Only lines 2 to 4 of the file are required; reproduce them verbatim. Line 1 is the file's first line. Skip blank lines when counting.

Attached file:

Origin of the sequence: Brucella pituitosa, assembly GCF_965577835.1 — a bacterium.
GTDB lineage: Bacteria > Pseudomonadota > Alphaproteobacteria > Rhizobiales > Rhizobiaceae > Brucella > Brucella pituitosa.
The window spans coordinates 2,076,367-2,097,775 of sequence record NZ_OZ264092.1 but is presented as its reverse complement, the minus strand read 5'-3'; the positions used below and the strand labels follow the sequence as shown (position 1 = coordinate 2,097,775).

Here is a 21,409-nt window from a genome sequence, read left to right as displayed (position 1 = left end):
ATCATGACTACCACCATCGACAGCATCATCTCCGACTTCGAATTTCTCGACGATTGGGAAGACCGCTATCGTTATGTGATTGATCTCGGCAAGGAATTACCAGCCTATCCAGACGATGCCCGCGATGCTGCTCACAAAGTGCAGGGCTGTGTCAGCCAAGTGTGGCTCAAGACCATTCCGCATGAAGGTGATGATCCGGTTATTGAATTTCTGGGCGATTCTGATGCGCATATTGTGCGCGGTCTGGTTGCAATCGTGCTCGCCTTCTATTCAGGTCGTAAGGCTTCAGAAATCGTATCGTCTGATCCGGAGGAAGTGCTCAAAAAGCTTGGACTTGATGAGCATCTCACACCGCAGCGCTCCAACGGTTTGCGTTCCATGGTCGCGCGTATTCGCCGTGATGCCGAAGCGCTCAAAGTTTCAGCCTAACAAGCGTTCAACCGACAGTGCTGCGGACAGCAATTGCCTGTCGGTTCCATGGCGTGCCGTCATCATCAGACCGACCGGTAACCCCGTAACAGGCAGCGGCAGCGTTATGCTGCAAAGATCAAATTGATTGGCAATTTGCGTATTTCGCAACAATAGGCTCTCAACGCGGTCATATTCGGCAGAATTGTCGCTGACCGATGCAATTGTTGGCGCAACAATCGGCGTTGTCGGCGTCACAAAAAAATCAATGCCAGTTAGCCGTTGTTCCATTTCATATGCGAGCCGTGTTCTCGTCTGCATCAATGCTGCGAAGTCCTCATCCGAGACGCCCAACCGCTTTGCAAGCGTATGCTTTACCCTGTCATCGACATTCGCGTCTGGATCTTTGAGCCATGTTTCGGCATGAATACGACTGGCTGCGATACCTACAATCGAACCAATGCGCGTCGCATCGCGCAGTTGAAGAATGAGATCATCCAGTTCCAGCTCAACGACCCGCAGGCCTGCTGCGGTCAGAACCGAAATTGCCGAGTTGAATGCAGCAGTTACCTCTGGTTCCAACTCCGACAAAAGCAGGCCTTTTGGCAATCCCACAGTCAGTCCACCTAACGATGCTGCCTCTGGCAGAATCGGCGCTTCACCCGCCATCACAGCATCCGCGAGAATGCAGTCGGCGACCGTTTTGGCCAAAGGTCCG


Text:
GTDB lineage: Bacteria > Pseudomonadota > Alphaproteobacteria > Rhizobiales > Rhizobiaceae > Brucella > Brucella pituitosa.
The window spans coordinates 2,076,367-2,097,775 of sequence record NZ_OZ264092.1 but is presented as its reverse complement, the minus strand read 5'-3'; the positions used below and the strand labels follow the sequence as shown (position 1 = coordinate 2,097,775).

Here is a 21,409-nt window from a genome sequence, read left to right as displayed (position 1 = left end):